As far as Gortat is concerned, he had a similar break-out 1st half of the season as Frye did a few seasons ago. Opposing teams’ didn’t gameplan for him early in the season and instead concentrated on taking away the Suns outside shooters. But after Gortat had such a superb first half, the emphasis other teams’ placed on the Suns shifted to stopping the pick-and-roll. Since Gortat doesn’t have a reliable mid-range jumper, which would allow him more spacing and allow Nash and him to run pick-and-pops, stopping the pick-and-roll game between Nash and Gortat became pretty simple.

    The most important aspect of Gortat’s game that he has to improve is the mental part. He’s too hard on himself and when he makes mistakes or is in a pressure game, he folds and plays soft. For a guy already 28, I am not at all convinced he sheds that softness. One thing that would help him is to get physically stronger especially in his lower body. If he can rely more on his physical strength, it won’t be so easy for bigger centers to push him around in the paint. Also, he should not be proud of taking charges. Taking charges is not something that demonstrates a “presence” in the paint. One of the things that Lopez did to bring a presence was by committing hard fouls. I’m not saying Gortat should be a dirty player but he there’s a reason you get six fouls in a game, and sometimes committing a hard foul can intimidate opposing guards. I think it was Bill Russel who said something like he doesn’t go outside the paint to score, so the guards better not try driving into the paint. That’s the attitude I would love to see in Gortat.

    Overall though, Gortat is a solid player but he’s not a franchise player or even a number 2 player on a good team. Although his post game showed great improvement from the previous season, he’s still a below average post-player. The only reliable move he has in the post is the quick spin move and if that is taken away, he has no secondary post move to utilize. Expectations were set too high for him after a stellar beginning with the Suns and then once teams’ made adjustments against him, reality hit and we witnessed his limitations. That doesn’t mean he’s not valuable, but he should not be a cornerstone of the rebuilding era about to begin next season.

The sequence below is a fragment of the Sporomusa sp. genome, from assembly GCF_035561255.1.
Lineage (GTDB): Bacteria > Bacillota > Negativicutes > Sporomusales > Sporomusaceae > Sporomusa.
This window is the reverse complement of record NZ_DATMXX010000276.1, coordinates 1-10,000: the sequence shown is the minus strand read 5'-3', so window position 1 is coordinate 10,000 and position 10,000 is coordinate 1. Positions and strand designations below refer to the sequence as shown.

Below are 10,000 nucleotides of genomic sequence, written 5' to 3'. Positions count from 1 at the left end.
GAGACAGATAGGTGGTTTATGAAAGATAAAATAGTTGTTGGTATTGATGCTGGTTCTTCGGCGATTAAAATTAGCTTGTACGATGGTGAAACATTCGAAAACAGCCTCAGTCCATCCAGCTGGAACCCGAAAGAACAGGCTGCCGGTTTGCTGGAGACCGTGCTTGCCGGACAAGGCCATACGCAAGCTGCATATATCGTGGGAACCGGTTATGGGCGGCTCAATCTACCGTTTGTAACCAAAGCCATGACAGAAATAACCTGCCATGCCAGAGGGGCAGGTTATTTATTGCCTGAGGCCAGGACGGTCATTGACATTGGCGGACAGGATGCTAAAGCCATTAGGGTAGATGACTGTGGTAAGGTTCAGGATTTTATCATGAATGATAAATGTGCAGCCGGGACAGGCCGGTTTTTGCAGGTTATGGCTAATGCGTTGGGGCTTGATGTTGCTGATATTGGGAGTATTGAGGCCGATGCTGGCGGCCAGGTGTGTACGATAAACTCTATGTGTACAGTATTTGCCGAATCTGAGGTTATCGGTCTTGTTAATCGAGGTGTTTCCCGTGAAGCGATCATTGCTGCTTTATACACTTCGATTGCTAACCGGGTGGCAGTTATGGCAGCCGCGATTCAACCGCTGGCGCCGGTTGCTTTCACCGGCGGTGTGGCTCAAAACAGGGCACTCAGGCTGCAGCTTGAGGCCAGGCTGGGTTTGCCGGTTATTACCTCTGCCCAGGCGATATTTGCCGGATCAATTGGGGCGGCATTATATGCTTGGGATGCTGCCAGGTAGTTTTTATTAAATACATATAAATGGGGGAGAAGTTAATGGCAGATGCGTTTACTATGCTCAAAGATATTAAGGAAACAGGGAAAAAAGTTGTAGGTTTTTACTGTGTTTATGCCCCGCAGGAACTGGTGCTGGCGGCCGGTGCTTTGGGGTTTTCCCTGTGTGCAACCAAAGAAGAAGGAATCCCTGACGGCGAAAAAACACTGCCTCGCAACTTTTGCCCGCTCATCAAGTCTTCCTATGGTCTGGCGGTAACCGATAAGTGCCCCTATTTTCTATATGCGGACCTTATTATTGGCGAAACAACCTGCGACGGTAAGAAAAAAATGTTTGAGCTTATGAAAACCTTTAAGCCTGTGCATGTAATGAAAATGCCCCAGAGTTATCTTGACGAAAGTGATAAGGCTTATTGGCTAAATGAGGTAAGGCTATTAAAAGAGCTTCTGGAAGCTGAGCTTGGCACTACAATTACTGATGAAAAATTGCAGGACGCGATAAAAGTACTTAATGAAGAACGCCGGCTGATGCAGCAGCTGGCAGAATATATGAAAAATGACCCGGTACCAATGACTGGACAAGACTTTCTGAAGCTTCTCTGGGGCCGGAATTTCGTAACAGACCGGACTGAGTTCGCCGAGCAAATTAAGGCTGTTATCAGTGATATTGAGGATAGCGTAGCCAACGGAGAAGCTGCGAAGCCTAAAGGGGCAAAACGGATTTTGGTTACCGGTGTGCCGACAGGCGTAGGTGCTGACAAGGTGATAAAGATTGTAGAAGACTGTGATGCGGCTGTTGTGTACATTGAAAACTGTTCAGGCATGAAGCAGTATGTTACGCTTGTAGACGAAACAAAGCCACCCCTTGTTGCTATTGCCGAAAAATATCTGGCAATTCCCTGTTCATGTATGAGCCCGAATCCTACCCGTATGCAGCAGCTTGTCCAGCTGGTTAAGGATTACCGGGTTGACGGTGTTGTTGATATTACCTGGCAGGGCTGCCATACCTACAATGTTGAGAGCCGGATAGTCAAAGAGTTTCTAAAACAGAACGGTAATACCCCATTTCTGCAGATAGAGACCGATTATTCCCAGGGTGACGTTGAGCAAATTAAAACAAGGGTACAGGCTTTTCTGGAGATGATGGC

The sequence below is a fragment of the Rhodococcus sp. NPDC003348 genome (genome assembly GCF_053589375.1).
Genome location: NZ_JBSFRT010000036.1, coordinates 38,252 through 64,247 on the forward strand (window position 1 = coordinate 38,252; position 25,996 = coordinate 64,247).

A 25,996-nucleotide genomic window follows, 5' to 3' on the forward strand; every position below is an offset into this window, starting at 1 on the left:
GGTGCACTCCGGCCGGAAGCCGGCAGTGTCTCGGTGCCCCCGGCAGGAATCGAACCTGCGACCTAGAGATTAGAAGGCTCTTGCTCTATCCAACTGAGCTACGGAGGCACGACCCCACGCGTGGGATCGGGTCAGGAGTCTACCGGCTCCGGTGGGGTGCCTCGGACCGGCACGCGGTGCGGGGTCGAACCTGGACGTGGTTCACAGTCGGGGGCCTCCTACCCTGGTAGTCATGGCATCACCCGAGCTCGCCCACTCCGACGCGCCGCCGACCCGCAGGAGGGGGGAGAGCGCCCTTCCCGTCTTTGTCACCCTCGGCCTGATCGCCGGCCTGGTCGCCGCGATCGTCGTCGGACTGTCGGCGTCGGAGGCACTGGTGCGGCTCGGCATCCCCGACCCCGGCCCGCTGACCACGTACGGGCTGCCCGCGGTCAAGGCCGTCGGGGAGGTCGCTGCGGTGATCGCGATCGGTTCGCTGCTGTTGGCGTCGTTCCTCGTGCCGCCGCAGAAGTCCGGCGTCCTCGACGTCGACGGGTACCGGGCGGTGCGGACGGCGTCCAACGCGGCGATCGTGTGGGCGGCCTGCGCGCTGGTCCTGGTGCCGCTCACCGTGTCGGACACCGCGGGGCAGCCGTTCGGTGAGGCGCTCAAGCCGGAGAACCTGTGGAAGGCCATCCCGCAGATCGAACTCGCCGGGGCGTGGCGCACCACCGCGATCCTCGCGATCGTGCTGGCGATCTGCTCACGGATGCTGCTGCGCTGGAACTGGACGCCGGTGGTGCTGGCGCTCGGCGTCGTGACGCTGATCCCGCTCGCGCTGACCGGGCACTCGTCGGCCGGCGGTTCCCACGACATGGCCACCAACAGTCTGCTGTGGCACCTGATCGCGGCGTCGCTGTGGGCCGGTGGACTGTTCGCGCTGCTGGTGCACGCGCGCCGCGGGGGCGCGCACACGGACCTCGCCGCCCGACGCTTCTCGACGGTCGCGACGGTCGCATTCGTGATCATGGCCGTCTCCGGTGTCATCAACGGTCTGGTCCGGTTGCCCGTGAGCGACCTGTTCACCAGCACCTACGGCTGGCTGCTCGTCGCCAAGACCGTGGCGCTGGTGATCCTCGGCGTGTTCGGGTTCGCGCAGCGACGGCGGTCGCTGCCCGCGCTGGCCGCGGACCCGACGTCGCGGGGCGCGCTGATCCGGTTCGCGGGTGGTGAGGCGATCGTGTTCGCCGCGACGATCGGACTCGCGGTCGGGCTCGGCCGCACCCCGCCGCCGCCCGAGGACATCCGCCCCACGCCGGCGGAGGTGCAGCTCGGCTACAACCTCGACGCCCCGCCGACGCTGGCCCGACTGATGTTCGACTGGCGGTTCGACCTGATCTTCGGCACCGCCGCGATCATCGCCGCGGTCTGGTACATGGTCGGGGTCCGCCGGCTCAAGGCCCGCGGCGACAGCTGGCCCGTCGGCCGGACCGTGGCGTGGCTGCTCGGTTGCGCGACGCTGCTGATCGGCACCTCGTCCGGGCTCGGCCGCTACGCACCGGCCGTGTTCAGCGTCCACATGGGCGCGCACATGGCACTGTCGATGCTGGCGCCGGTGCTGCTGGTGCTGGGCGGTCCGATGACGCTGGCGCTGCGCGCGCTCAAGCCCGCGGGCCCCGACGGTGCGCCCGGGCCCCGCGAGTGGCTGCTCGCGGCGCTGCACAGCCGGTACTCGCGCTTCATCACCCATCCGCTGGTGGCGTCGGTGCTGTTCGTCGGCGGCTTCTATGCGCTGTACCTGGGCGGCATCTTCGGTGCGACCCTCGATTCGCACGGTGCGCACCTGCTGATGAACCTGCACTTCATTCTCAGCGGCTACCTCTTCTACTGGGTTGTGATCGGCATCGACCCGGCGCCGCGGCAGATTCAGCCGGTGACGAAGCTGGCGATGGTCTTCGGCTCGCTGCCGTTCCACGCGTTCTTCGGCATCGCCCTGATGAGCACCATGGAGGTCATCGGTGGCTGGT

• Scott

    @Tony -

    It’s already been mentioned that Blanks is not good at public speaking. So Babby speaks for the group, even though the final decisions are to be made by Blanks, and presumably might occasionally be contrary to the sentiments expressed by Babby.

  • https://twitter.com/#!/True_Rys Rich Anthony, (KJL)

    Age doesn’t matter. All that matters is when you finally have your shot to play constant minutes. Your “rookie-of-the-year” year meaning, the first year you started and had to be accountable for the success of the team.

    So, a big man in his first season being trusted to do basically, everything for both the center and power forward on both sides of the ball in a blazing-fast season got tired.

    I’m fine with that.

    Something I’m not fine with, though, is this call for him to have to be this rough and tumble sort of center. It is one of the things I hate most in the NBA.

    Sometimes, guys aren’t going to be Alonzo Mourning just because they’re tall. Sometimes they are more like The Dream in that they rely more on their finess than they do brute strength. There is absolutely nothing wrong with this.

    I look at Yao Ming everytime i have this conversation with somebody. Houston butchered a guy who could have been the greatest offensive center ever by trying to turn him into Shaq instead of allowing him to be a LA-Laker-like Kareem.

    Gortat will get stronger as a starter and he is just now entering his prime years. So longevity issues are not the problem.